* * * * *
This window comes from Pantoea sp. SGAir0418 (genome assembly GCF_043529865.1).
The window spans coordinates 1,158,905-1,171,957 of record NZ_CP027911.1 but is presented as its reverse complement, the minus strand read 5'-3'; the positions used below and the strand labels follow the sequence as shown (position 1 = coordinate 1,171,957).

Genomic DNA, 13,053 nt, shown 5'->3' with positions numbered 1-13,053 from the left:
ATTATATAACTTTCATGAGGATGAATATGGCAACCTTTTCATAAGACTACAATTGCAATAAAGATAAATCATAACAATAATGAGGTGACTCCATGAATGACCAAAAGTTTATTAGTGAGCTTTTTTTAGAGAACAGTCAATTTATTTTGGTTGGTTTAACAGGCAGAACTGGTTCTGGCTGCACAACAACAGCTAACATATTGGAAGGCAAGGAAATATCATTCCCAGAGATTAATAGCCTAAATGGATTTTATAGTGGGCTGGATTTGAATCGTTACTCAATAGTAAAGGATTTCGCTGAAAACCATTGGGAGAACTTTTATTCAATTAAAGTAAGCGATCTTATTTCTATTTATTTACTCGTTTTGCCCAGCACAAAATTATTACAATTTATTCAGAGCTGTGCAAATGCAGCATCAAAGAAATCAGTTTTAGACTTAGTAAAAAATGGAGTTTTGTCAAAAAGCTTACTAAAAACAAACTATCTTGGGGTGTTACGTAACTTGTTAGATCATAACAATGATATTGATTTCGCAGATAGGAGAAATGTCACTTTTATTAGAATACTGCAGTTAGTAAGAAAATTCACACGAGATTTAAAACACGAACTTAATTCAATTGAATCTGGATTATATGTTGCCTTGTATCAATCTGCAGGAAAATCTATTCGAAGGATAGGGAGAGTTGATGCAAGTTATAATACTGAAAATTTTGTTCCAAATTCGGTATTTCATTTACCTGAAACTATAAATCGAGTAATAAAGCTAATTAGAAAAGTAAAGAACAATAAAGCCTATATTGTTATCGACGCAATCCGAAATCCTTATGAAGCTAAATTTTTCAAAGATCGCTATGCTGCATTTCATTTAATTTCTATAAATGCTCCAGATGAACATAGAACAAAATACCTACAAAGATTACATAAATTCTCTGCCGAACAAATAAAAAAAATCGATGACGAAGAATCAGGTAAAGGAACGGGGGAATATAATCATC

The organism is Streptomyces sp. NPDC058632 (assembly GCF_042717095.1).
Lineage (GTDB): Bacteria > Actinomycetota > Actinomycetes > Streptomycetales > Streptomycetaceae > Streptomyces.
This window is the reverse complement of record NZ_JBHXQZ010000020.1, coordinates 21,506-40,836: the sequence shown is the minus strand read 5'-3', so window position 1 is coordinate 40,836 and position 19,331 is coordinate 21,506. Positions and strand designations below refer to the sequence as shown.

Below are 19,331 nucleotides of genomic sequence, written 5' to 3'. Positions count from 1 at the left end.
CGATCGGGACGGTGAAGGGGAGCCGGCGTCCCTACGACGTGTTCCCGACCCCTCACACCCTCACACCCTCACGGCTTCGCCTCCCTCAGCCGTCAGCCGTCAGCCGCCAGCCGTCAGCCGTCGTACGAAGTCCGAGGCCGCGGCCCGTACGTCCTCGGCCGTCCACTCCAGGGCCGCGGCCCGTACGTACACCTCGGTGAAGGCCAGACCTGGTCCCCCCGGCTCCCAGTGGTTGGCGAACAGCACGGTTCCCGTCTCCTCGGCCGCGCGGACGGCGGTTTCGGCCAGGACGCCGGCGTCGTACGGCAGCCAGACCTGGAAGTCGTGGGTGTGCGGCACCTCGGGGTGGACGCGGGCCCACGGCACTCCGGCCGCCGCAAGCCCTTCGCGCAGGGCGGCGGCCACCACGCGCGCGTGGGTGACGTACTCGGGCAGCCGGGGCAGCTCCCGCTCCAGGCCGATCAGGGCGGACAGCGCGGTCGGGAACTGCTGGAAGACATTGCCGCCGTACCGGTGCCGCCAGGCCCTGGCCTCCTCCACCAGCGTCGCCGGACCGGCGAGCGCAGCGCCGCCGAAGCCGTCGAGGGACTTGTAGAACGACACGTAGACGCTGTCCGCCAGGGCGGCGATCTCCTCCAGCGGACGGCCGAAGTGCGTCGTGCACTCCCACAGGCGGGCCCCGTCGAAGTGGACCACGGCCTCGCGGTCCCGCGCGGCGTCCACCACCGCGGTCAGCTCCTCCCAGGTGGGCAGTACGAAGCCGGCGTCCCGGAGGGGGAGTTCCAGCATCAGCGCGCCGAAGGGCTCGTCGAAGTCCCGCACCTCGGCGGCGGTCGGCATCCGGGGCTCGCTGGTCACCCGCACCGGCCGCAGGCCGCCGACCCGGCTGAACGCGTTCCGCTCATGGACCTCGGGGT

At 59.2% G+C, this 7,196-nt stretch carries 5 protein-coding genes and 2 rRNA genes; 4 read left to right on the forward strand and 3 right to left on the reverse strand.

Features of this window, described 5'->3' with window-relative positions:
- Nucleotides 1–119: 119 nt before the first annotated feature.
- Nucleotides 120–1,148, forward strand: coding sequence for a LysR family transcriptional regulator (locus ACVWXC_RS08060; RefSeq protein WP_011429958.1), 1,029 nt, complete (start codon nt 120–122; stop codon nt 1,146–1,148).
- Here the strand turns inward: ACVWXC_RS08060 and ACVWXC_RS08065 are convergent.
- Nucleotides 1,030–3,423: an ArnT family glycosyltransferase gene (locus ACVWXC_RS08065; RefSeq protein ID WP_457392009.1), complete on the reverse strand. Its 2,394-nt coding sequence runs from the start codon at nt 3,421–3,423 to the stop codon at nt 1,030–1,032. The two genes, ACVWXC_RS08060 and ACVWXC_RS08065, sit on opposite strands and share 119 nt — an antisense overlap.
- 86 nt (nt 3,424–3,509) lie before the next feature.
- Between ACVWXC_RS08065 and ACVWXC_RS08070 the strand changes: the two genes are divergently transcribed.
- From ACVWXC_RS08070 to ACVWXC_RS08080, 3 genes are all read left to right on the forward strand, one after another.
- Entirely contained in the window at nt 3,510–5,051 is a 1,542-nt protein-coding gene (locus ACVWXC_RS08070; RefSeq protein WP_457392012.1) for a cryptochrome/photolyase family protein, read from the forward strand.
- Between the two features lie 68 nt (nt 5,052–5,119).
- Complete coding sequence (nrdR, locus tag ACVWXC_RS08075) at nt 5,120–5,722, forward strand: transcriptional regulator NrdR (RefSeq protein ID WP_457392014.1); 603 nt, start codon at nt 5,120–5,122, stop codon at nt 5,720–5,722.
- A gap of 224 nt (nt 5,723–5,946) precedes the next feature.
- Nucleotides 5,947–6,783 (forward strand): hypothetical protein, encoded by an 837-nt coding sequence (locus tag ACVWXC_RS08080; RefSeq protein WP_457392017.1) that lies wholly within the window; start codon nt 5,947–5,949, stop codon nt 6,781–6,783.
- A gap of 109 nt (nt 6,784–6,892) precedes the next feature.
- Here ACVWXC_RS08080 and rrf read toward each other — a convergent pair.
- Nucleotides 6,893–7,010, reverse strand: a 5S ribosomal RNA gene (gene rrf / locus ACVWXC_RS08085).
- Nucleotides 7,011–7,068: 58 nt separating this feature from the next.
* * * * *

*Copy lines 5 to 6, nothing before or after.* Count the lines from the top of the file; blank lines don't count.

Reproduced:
The organism is Streptomyces sp. NPDC058632 (assembly GCF_042717095.1).
Lineage (GTDB): Bacteria > Actinomycetota > Actinomycetes > Streptomycetales > Streptomycetaceae > Streptomyces.